How is that first year of life linked to my child's difficulties today?
Each one of us is born with a set of primitive reflexes (sometimes known as survival reflexes), which should be controlled by a higher part of the brain during the first year of life.
If these are not fully integrated during infancy, control of voluntary, skilled and complex movements can be affected. Retained primitive reflexes may impede motor control, eye functioning, eye-hand co-ordination and perceptual skills.
Symptoms may include problems with balance such as motion sickness and learning to ride a bicycle; co-ordination difficulties such as learning to tie shoelaces and do up buttons. Eye movements necessary for reading and hand-eye coordination necessary for writing can also be affected.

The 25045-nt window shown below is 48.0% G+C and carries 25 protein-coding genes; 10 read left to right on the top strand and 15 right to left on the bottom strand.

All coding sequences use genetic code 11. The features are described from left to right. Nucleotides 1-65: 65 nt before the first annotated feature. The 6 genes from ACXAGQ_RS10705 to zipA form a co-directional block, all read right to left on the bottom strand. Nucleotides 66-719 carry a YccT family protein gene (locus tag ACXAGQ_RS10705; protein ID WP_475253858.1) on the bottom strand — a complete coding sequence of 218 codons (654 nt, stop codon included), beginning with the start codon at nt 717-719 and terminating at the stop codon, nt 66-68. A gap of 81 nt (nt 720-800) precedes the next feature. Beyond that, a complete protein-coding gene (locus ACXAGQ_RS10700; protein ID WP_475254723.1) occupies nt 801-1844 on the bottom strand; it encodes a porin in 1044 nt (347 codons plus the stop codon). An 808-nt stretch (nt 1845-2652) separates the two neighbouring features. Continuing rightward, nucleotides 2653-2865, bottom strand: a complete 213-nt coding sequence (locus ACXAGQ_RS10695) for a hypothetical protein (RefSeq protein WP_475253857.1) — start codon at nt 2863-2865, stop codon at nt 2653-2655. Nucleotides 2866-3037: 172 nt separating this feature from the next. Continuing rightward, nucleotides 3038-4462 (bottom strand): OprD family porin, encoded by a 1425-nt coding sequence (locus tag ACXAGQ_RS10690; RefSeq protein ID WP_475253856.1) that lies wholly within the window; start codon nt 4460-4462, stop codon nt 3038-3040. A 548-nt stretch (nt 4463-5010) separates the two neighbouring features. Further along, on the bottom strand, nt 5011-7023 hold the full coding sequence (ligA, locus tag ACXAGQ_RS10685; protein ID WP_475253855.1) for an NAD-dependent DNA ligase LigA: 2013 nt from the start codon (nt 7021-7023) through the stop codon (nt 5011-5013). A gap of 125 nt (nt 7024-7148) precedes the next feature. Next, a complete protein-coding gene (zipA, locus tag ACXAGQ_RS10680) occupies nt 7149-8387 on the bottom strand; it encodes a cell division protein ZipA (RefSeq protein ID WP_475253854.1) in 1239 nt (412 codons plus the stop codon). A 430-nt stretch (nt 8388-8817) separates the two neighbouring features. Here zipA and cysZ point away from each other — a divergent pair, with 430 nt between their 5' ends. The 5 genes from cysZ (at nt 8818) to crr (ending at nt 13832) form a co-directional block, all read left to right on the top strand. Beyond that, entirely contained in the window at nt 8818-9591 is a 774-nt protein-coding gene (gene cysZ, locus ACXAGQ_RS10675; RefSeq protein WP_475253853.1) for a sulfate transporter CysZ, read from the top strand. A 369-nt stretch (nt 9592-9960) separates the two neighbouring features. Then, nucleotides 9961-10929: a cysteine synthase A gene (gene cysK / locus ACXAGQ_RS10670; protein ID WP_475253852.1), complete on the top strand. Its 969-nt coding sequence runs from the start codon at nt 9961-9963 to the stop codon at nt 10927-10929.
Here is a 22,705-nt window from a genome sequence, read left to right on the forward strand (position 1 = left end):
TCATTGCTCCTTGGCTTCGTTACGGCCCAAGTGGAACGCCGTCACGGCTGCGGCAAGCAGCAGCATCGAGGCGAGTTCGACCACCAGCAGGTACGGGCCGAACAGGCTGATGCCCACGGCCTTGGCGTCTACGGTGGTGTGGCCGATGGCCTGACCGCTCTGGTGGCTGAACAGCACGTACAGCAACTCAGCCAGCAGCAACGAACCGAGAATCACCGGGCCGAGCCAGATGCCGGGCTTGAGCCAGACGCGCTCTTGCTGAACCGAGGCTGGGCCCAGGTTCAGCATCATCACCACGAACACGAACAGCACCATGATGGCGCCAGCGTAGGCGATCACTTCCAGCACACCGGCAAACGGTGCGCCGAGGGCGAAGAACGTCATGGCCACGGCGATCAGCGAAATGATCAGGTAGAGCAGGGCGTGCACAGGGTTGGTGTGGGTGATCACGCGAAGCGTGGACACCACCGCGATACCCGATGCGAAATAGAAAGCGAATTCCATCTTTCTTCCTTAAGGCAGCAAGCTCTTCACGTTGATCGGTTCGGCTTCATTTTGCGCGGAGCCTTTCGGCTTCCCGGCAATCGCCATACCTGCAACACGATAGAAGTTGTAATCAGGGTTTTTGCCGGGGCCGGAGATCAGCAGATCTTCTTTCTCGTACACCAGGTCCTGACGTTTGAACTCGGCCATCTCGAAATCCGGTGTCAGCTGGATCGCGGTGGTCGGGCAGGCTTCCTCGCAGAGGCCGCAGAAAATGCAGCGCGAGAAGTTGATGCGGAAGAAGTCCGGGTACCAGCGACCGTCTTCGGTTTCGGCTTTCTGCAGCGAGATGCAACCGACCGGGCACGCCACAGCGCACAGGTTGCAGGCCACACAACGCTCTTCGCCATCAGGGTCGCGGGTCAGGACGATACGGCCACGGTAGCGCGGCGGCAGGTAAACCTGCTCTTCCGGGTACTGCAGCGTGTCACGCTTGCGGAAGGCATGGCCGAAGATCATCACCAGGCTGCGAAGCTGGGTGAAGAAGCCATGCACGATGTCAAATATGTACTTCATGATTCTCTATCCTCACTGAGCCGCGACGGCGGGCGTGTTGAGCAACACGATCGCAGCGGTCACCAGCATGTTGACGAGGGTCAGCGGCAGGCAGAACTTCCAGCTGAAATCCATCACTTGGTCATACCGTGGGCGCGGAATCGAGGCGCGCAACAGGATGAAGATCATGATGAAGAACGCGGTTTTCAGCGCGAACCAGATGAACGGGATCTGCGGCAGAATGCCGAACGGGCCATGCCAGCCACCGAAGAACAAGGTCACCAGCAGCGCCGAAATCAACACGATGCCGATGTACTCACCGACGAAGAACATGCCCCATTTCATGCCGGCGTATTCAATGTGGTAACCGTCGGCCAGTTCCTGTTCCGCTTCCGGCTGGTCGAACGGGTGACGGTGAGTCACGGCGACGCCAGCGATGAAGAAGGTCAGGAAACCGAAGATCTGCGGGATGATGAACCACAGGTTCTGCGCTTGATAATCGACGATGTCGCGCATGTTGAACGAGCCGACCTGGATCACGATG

Frustration, hyperactivity and hypersensitivity may be further symptoms, as the child finds it difficult to perform daily tasks to his true level of potential, while to all outward appearances he is perfectly normal.
If the physical nature of these difficulties is not identified and addressed, it can lead to stress and emotional problems later on. It can also interfere with concentration and short term memory.
More about primitive reflexes